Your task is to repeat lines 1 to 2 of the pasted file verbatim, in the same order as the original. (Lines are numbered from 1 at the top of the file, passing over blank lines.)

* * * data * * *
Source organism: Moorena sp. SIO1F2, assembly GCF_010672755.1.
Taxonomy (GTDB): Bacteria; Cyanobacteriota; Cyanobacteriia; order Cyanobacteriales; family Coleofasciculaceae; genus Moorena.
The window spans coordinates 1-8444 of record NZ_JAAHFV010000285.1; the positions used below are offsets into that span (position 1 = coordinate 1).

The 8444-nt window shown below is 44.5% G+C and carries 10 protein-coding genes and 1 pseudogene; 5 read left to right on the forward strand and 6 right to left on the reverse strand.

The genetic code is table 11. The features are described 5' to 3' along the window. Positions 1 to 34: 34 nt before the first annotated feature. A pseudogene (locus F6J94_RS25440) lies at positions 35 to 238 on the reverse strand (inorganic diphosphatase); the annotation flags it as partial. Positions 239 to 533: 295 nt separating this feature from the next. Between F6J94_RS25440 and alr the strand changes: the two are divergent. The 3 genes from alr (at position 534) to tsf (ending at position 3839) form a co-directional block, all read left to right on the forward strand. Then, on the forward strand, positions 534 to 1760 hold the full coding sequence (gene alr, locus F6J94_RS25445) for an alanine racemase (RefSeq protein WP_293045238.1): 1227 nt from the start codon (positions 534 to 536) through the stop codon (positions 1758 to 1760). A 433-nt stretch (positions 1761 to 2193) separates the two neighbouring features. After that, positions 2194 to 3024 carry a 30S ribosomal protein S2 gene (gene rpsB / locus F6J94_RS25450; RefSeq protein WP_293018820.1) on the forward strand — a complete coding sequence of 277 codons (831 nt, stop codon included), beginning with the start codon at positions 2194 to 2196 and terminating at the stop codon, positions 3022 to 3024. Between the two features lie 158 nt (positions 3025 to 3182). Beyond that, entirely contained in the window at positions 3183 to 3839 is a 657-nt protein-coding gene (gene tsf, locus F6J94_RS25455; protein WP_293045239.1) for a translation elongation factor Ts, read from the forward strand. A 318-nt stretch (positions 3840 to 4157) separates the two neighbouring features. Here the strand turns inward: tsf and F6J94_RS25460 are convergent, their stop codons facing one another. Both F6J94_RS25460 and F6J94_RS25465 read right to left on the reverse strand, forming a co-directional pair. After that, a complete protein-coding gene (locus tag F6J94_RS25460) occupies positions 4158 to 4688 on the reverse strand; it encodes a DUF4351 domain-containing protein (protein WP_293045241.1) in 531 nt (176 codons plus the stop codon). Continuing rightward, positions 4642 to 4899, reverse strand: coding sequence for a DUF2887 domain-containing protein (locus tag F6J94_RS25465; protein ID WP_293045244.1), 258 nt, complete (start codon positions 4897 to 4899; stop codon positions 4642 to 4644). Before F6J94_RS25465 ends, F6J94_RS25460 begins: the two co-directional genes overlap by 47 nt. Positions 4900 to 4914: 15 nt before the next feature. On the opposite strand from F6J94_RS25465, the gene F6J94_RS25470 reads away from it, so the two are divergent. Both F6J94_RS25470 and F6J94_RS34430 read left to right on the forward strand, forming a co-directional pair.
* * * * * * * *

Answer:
Source organism: Moorena sp. SIO1F2, assembly GCF_010672755.1.
Taxonomy (GTDB): Bacteria; Cyanobacteriota; Cyanobacteriia; order Cyanobacteriales; family Coleofasciculaceae; genus Moorena.